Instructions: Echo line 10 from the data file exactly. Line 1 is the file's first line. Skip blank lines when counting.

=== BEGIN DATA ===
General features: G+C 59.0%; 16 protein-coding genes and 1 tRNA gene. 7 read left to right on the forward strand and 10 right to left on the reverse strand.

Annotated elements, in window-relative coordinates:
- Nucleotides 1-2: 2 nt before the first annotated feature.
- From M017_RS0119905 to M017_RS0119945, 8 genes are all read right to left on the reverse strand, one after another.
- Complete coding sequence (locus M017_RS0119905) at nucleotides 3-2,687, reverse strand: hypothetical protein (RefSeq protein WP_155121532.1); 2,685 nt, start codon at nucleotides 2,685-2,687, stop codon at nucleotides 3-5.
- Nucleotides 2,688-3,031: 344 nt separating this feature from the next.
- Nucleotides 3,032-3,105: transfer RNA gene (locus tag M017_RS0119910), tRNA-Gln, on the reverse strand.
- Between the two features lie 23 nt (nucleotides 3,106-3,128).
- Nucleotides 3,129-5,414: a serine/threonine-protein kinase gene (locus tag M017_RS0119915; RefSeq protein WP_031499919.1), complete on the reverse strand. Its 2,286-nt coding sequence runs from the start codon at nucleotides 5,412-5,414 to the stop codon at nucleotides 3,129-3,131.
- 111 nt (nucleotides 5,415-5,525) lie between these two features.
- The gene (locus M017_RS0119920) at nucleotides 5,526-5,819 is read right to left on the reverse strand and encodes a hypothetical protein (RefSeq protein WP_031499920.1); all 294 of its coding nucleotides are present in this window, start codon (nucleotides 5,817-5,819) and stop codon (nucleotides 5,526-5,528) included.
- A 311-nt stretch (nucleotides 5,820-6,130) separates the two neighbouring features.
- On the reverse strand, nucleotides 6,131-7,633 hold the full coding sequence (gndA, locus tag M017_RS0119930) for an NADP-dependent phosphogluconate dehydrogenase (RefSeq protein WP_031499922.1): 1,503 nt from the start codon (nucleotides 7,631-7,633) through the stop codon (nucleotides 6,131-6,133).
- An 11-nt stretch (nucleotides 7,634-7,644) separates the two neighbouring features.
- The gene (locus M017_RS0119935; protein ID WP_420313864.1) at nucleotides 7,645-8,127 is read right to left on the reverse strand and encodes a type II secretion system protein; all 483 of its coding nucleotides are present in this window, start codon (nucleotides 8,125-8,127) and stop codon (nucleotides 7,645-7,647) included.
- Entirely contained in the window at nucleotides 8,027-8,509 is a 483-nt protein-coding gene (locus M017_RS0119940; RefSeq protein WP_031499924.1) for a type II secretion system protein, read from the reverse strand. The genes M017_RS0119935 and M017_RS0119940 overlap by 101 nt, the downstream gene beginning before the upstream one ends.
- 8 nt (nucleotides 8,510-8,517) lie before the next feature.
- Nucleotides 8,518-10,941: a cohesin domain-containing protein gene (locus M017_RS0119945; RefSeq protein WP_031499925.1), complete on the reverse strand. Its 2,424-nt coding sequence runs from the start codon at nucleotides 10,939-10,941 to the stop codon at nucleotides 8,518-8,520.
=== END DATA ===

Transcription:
- 111 nt (nucleotides 5,415-5,525) lie between these two features.